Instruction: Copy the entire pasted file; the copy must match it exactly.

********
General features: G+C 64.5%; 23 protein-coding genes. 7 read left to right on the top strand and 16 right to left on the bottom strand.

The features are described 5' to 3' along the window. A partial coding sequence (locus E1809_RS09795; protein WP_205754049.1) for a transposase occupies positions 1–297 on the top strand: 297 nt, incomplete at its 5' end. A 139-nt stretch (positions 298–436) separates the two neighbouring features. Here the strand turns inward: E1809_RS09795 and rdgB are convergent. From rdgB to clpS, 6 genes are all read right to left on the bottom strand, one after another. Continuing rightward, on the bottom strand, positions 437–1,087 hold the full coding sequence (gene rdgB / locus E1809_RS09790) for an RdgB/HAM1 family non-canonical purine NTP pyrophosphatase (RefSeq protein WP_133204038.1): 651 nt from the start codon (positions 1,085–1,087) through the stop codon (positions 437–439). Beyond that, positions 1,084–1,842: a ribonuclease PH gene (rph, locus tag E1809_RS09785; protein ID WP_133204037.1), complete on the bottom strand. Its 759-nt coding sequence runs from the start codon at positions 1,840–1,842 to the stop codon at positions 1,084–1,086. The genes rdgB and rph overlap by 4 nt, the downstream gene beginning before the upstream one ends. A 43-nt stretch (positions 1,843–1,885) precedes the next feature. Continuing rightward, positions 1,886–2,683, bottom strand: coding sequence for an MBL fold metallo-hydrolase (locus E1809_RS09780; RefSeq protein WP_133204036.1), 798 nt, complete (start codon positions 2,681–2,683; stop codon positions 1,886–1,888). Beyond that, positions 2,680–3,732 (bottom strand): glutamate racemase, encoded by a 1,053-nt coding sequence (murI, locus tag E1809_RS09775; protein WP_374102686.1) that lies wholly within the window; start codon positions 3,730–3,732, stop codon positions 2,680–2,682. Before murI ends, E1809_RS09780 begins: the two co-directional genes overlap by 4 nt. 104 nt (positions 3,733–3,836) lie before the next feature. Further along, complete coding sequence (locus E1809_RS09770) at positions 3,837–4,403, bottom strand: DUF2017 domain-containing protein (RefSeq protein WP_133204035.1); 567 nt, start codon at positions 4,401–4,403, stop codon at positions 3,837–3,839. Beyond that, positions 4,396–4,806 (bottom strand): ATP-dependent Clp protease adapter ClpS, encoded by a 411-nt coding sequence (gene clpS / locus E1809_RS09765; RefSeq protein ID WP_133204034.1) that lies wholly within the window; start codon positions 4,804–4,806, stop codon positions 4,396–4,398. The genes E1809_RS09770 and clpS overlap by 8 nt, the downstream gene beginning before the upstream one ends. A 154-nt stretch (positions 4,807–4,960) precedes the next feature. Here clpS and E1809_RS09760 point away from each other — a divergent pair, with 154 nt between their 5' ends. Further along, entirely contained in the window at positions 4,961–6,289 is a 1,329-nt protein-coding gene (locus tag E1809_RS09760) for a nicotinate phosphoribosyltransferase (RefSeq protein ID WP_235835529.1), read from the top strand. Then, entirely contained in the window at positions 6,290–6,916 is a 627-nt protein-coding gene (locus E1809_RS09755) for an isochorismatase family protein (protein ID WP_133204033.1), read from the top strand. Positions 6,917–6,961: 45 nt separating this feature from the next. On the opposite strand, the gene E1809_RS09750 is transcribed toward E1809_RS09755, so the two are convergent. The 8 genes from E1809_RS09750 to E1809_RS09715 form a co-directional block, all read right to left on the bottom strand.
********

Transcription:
General features: G+C 64.5%; 23 protein-coding genes. 7 read left to right on the top strand and 16 right to left on the bottom strand.

The features are described 5' to 3' along the window. A partial coding sequence (locus E1809_RS09795; protein WP_205754049.1) for a transposase occupies positions 1–297 on the top strand: 297 nt, incomplete at its 5' end. A 139-nt stretch (positions 298–436) separates the two neighbouring features. Here the strand turns inward: E1809_RS09795 and rdgB are convergent. From rdgB to clpS, 6 genes are all read right to left on the bottom strand, one after another. Continuing rightward, on the bottom strand, positions 437–1,087 hold the full coding sequence (gene rdgB / locus E1809_RS09790) for an RdgB/HAM1 family non-canonical purine NTP pyrophosphatase (RefSeq protein WP_133204038.1): 651 nt from the start codon (positions 1,085–1,087) through the stop codon (positions 437–439). Beyond that, positions 1,084–1,842: a ribonuclease PH gene (rph, locus tag E1809_RS09785; protein ID WP_133204037.1), complete on the bottom strand. Its 759-nt coding sequence runs from the start codon at positions 1,840–1,842 to the stop codon at positions 1,084–1,086. The genes rdgB and rph overlap by 4 nt, the downstream gene beginning before the upstream one ends. A 43-nt stretch (positions 1,843–1,885) precedes the next feature. Continuing rightward, positions 1,886–2,683, bottom strand: coding sequence for an MBL fold metallo-hydrolase (locus E1809_RS09780; RefSeq protein WP_133204036.1), 798 nt, complete (start codon positions 2,681–2,683; stop codon positions 1,886–1,888). Beyond that, positions 2,680–3,732 (bottom strand): glutamate racemase, encoded by a 1,053-nt coding sequence (murI, locus tag E1809_RS09775; protein WP_374102686.1) that lies wholly within the window; start codon positions 3,730–3,732, stop codon positions 2,680–2,682. Before murI ends, E1809_RS09780 begins: the two co-directional genes overlap by 4 nt. 104 nt (positions 3,733–3,836) lie before the next feature. Further along, complete coding sequence (locus E1809_RS09770) at positions 3,837–4,403, bottom strand: DUF2017 domain-containing protein (RefSeq protein WP_133204035.1); 567 nt, start codon at positions 4,401–4,403, stop codon at positions 3,837–3,839. Beyond that, positions 4,396–4,806 (bottom strand): ATP-dependent Clp protease adapter ClpS, encoded by a 411-nt coding sequence (gene clpS / locus E1809_RS09765; RefSeq protein ID WP_133204034.1) that lies wholly within the window; start codon positions 4,804–4,806, stop codon positions 4,396–4,398. The genes E1809_RS09770 and clpS overlap by 8 nt, the downstream gene beginning before the upstream one ends. A 154-nt stretch (positions 4,807–4,960) precedes the next feature. Here clpS and E1809_RS09760 point away from each other — a divergent pair, with 154 nt between their 5' ends. Further along, entirely contained in the window at positions 4,961–6,289 is a 1,329-nt protein-coding gene (locus tag E1809_RS09760) for a nicotinate phosphoribosyltransferase (RefSeq protein ID WP_235835529.1), read from the top strand. Then, entirely contained in the window at positions 6,290–6,916 is a 627-nt protein-coding gene (locus E1809_RS09755) for an isochorismatase family protein (protein ID WP_133204033.1), read from the top strand. Positions 6,917–6,961: 45 nt separating this feature from the next. On the opposite strand, the gene E1809_RS09750 is transcribed toward E1809_RS09755, so the two are convergent. The 8 genes from E1809_RS09750 to E1809_RS09715 form a co-directional block, all read right to left on the bottom strand.